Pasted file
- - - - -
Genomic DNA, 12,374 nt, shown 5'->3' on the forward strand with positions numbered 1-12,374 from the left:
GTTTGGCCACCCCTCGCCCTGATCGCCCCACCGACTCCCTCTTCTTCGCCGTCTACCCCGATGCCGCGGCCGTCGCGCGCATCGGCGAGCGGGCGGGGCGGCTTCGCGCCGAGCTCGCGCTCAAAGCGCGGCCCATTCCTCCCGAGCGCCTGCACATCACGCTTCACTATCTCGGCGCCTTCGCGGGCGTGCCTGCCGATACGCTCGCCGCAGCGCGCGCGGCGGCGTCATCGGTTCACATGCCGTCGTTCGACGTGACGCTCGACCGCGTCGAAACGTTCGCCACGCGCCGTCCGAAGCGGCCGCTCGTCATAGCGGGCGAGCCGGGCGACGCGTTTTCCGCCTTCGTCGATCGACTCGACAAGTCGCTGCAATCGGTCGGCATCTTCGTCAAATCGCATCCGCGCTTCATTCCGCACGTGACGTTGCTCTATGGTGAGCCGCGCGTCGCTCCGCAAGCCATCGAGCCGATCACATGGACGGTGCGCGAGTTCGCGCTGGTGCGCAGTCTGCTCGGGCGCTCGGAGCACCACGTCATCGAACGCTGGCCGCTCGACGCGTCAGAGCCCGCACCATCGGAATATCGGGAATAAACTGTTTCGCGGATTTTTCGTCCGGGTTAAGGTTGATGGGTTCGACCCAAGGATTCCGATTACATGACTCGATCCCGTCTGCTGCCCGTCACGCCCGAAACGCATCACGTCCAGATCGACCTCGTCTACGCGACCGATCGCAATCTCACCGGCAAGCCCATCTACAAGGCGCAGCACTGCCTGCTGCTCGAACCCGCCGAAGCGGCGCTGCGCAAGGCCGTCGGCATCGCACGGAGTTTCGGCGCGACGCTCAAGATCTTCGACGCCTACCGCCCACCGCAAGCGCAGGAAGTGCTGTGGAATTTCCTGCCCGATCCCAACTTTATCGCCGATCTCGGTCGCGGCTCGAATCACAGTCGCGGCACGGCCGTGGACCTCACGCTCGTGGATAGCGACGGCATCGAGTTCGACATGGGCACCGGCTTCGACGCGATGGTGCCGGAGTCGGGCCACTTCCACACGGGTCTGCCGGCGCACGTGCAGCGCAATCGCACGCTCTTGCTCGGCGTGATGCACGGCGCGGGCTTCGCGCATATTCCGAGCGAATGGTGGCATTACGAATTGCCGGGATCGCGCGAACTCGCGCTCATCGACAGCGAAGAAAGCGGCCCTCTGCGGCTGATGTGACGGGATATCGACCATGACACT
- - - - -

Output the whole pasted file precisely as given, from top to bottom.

Genomic DNA, 12,374 nt, shown 5'->3' on the forward strand with positions numbered 1-12,374 from the left:
GTTTGGCCACCCCTCGCCCTGATCGCCCCACCGACTCCCTCTTCTTCGCCGTCTACCCCGATGCCGCGGCCGTCGCGCGCATCGGCGAGCGGGCGGGGCGGCTTCGCGCCGAGCTCGCGCTCAAAGCGCGGCCCATTCCTCCCGAGCGCCTGCACATCACGCTTCACTATCTCGGCGCCTTCGCGGGCGTGCCTGCCGATACGCTCGCCGCAGCGCGCGCGGCGGCGTCATCGGTTCACATGCCGTCGTTCGACGTGACGCTCGACCGCGTCGAAACGTTCGCCACGCGCCGTCCGAAGCGGCCGCTCGTCATAGCGGGCGAGCCGGGCGACGCGTTTTCCGCCTTCGTCGATCGACTCGACAAGTCGCTGCAATCGGTCGGCATCTTCGTCAAATCGCATCCGCGCTTCATTCCGCACGTGACGTTGCTCTATGGTGAGCCGCGCGTCGCTCCGCAAGCCATCGAGCCGATCACATGGACGGTGCGCGAGTTCGCGCTGGTGCGCAGTCTGCTCGGGCGCTCGGAGCACCACGTCATCGAACGCTGGCCGCTCGACGCGTCAGAGCCCGCACCATCGGAATATCGGGAATAAACTGTTTCGCGGATTTTTCGTCCGGGTTAAGGTTGATGGGTTCGACCCAAGGATTCCGATTACATGACTCGATCCCGTCTGCTGCCCGTCACGCCCGAAACGCATCACGTCCAGATCGACCTCGTCTACGCGACCGATCGCAATCTCACCGGCAAGCCCATCTACAAGGCGCAGCACTGCCTGCTGCTCGAACCCGCCGAAGCGGCGCTGCGCAAGGCCGTCGGCATCGCACGGAGTTTCGGCGCGACGCTCAAGATCTTCGACGCCTACCGCCCACCGCAAGCGCAGGAAGTGCTGTGGAATTTCCTGCCCGATCCCAACTTTATCGCCGATCTCGGTCGCGGCTCGAATCACAGTCGCGGCACGGCCGTGGACCTCACGCTCGTGGATAGCGACGGCATCGAGTTCGACATGGGCACCGGCTTCGACGCGATGGTGCCGGAGTCGGGCCACTTCCACACGGGTCTGCCGGCGCACGTGCAGCGCAATCGCACGCTCTTGCTCGGCGTGATGCACGGCGCGGGCTTCGCGCATATTCCGAGCGAATGGTGGCATTACGAATTGCCGGGATCGCGCGAACTCGCGCTCATCGACAGCGAAGAAAGCGGCCCTCTGCGGCTGATGTGACGGGATATCGACCATGACACT